Davana Oil is mainly produced in the Karnataka state of India, where the botanical is cultivated for its aromatic leaves and flowers. The herb is typically grown from seed via nurseries and transplanted to fields 6-8 weeks after the initial sowing. All davana farms require fertilizer (mainly potassium) and light irrigation daily, as well as hand-weeding two to three times every 10 days.

In a typical year, the Karnataka state of India produces 12-15 MT of Davana Oil. However, due to issues during the early blooming stages, total oil output for 2023 is estimated to be 7 MT.

To achieve the highest essential oil yields possible, davana harvests must begin when at least half of the plants are blooming (mid-February), with the harvest continuing until the full bloom (beginning of March). Once the harvest period has ended, the plant material is dried under the sun and distilled immediately afterwards within local distillation units. The herbage yield is typically around 12 to 15 MT per hectare, with an oil yield of 0.2% (12 to 13 kg per hectare).

This year, Davana Oil production in India was delayed due to poor weather conditions, and many plantations lost their seeds during the initial planting phase in November. Distillation of davana has only recently concluded in Karnataka, with the total amount of essential oil production landing somewhere in the 7 MT range. This is lower than the region’s average quantity of 12-15 MT and is indicative of a few underlying conditions surrounding davana production.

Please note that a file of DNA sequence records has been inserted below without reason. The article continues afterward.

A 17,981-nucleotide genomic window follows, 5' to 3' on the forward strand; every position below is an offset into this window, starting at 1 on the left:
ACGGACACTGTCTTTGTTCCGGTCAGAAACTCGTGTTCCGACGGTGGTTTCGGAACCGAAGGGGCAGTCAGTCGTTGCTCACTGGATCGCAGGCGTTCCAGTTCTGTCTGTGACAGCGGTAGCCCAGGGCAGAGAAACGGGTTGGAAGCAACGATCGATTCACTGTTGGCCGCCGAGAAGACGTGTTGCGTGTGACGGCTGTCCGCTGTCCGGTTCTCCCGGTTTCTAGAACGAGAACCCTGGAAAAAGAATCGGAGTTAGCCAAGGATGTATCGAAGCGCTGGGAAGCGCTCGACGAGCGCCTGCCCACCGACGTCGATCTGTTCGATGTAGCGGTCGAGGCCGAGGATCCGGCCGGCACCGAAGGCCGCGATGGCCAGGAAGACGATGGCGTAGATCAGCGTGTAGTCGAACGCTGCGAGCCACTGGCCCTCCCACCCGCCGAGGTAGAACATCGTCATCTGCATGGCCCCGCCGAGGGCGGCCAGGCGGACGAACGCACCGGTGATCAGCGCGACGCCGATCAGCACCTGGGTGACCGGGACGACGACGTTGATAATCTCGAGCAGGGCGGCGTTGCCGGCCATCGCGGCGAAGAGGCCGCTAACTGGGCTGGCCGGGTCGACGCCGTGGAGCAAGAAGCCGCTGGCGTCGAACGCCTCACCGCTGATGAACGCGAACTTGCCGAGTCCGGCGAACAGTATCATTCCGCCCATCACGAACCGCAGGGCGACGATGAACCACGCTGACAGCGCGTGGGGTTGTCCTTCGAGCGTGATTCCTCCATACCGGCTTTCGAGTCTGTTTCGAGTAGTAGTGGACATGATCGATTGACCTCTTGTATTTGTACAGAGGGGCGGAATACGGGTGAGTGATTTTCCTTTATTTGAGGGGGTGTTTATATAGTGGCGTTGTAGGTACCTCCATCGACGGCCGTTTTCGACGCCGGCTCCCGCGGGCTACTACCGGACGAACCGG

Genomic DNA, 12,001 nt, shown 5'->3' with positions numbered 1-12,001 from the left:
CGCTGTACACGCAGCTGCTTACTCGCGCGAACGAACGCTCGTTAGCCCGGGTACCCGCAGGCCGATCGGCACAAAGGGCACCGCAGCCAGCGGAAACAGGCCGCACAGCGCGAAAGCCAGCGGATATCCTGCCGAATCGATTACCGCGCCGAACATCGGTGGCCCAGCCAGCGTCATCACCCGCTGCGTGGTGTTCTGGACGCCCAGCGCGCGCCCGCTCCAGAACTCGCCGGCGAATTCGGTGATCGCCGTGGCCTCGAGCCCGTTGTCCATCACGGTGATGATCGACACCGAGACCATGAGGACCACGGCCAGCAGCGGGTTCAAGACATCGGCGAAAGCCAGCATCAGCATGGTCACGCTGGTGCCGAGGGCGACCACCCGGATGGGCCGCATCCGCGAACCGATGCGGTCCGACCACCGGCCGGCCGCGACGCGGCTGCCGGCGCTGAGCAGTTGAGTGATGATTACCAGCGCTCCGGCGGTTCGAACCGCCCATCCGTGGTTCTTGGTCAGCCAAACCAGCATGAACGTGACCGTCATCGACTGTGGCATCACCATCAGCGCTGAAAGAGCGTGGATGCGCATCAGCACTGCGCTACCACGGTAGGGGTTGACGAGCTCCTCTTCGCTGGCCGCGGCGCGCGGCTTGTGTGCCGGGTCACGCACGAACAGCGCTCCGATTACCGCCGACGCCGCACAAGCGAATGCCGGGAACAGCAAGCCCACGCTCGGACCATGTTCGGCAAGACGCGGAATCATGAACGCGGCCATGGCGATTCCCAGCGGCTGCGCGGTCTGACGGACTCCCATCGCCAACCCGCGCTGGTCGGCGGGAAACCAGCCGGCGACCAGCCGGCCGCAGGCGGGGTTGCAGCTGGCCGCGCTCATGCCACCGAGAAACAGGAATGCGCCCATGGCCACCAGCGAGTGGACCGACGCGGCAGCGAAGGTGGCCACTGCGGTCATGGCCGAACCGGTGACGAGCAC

Recent price fluctuations for Davana Oil have been caused by uneven quality assessments, though overall pricing remains comparable to previous seasons.

Prices for Davana Oil opened high, but quality and lack of demand have caused prices to stabilize at levels similar to last year. Due to the current market conditions, davana farmers are becoming increasingly discouraged to plant new material, despite pressure building on them to commit to the next crop sowing scheduled for November.

The recent price fluctuations surrounding Davana Oil are mainly caused by uneven quality assessments across the stocks available. Some farmers have attempted to incentivize purchasers by reducing their prices for current material, though the overall price of Davana Oil is still at comparable levels to last year. We will continue to provide more updates on davana production as the next sowing season approaches.

Note: all fields are required